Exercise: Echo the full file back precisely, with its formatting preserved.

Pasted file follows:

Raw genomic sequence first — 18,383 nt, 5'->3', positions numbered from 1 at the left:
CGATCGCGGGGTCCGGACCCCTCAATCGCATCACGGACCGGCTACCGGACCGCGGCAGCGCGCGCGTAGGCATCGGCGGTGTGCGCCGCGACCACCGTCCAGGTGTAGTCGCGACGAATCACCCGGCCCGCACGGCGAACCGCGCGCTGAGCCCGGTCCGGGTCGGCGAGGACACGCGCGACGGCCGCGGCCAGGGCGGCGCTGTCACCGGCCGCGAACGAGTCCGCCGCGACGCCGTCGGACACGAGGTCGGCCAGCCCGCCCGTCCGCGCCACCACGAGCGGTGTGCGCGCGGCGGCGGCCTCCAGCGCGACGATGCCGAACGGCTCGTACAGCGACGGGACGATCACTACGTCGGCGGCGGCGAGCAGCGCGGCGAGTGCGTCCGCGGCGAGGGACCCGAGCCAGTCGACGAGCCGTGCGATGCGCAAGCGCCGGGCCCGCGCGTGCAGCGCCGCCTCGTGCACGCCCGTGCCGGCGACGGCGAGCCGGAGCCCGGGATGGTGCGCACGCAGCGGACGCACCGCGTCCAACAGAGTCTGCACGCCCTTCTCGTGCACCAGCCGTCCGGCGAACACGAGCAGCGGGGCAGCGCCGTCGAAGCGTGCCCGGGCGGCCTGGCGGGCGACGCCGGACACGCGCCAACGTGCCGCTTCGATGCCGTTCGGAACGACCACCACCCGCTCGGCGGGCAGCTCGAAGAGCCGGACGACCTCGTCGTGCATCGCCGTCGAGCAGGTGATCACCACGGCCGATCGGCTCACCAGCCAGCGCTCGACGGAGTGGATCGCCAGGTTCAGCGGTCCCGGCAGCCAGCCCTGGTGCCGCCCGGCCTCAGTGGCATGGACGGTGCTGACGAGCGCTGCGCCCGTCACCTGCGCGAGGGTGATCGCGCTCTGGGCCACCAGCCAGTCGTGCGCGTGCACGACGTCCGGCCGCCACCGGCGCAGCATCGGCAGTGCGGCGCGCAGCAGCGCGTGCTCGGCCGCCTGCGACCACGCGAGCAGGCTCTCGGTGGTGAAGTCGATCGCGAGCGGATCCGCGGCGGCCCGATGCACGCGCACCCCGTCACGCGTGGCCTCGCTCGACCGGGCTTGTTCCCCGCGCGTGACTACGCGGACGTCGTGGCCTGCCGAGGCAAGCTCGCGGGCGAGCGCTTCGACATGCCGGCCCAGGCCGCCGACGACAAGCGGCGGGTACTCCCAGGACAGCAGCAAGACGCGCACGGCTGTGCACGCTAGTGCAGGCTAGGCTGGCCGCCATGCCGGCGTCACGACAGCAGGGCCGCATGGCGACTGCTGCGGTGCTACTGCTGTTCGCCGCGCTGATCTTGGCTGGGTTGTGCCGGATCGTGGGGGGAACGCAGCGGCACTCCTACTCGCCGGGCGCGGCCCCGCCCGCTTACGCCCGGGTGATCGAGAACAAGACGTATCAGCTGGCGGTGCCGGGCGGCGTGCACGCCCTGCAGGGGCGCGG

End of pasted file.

Raw genomic sequence first — 18,383 nt, 5'->3', positions numbered from 1 at the left:
CGATCGCGGGGTCCGGACCCCTCAATCGCATCACGGACCGGCTACCGGACCGCGGCAGCGCGCGCGTAGGCATCGGCGGTGTGCGCCGCGACCACCGTCCAGGTGTAGTCGCGACGAATCACCCGGCCCGCACGGCGAACCGCGCGCTGAGCCCGGTCCGGGTCGGCGAGGACACGCGCGACGGCCGCGGCCAGGGCGGCGCTGTCACCGGCCGCGAACGAGTCCGCCGCGACGCCGTCGGACACGAGGTCGGCCAGCCCGCCCGTCCGCGCCACCACGAGCGGTGTGCGCGCGGCGGCGGCCTCCAGCGCGACGATGCCGAACGGCTCGTACAGCGACGGGACGATCACTACGTCGGCGGCGGCGAGCAGCGCGGCGAGTGCGTCCGCGGCGAGGGACCCGAGCCAGTCGACGAGCCGTGCGATGCGCAAGCGCCGGGCCCGCGCGTGCAGCGCCGCCTCGTGCACGCCCGTGCCGGCGACGGCGAGCCGGAGCCCGGGATGGTGCGCACGCAGCGGACGCACCGCGTCCAACAGAGTCTGCACGCCCTTCTCGTGCACCAGCCGTCCGGCGAACACGAGCAGCGGGGCAGCGCCGTCGAAGCGTGCCCGGGCGGCCTGGCGGGCGACGCCGGACACGCGCCAACGTGCCGCTTCGATGCCGTTCGGAACGACCACCACCCGCTCGGCGGGCAGCTCGAAGAGCCGGACGACCTCGTCGTGCATCGCCGTCGAGCAGGTGATCACCACGGCCGATCGGCTCACCAGCCAGCGCTCGACGGAGTGGATCGCCAGGTTCAGCGGTCCCGGCAGCCAGCCCTGGTGCCGCCCGGCCTCAGTGGCATGGACGGTGCTGACGAGCGCTGCGCCCGTCACCTGCGCGAGGGTGATCGCGCTCTGGGCCACCAGCCAGTCGTGCGCGTGCACGACGTCCGGCCGCCACCGGCGCAGCATCGGCAGTGCGGCGCGCAGCAGCGCGTGCTCGGCCGCCTGCGACCACGCGAGCAGGCTCTCGGTGGTGAAGTCGATCGCGAGCGGATCCGCGGCGGCCCGATGCACGCGCACCCCGTCACGCGTGGCCTCGCTCGACCGGGCTTGTTCCCCGCGCGTGACTACGCGGACGTCGTGGCCTGCCGAGGCAAGCTCGCGGGCGAGCGCTTCGACATGCCGGCCCAGGCCGCCGACGACAAGCGGCGGGTACTCCCAGGACAGCAGCAAGACGCGCACGGCTGTGCACGCTAGTGCAGGCTAGGCTGGCCGCCATGCCGGCGTCACGACAGCAGGGCCGCATGGCGACTGCTGCGGTGCTACTGCTGTTCGCCGCGCTGATCTTGGCTGGGTTGTGCCGGATCGTGGGGGGAACGCAGCGGCACTCCTACTCGCCGGGCGCGGCCCCGCCCGCTTACGCCCGGGTGATCGAGAACAAGACGTATCAGCTGGCGGTGCCGGGCGGCGTGCACGCCCTGCAGGGGCGCGG